In general, even symmetrically dividing microbes do not split into two exactly identical halves. Detailed investigations revealed that there are mechanisms in place that ensure that one half receives older, often defective, cell material, whereas the other half is equipped with new fully-functional material. So microbes produce offspring that is younger than the parent – like is the case with humans.
The research team showed that, unlike other species, the yeast Schizosaccheromyces pombe is immune to ageing when reproducing under favourable growth conditions. When the yeast is treated well, it reproduces by splitting into two halves that both inherit their fair share of old cell material. As both cells get only half of the damaged material, they are both younger than before. “The yeast is rejuvenated a bit every time it reproduces,” explains Iva Tolic-Norrelykke, research group leader at the Max Planck Institute of Molecular Cell Biology and Genetics in Dresden and lead investigator on the project.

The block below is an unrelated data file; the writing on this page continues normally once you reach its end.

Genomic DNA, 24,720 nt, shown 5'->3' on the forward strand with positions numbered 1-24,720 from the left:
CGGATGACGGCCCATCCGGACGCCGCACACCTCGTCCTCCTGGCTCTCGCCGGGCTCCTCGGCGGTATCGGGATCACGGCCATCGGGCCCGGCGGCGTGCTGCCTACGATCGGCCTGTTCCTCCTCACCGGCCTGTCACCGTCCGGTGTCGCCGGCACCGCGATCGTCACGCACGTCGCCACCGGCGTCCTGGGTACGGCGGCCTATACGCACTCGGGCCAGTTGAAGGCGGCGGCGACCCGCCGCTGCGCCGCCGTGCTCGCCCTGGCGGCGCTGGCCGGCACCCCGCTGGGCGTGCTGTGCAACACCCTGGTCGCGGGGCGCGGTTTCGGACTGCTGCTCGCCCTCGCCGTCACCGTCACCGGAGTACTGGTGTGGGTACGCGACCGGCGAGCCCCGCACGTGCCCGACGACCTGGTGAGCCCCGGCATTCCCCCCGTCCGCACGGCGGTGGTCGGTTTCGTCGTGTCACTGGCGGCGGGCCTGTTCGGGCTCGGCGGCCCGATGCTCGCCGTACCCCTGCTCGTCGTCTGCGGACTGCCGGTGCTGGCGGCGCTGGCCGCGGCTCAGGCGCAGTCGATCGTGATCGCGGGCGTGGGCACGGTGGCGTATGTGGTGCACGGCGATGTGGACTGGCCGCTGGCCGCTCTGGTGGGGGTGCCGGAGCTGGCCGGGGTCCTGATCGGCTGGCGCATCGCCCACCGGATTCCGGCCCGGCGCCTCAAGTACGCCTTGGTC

Once subjected to negative influences like chemicals or heat, the yeast cells started splitting into a younger and an older half just like other cells. While the older cells eventually died, their offspring survived long enough to reproduce even in the harsh environments. The findings highlight S. pombe as an interesting organism that could potentially serve as a model of certain non-ageing types of cells in humans, such as germ cells, stem cells and cancer cells.
Iva M. Tolic-Nørrelykke
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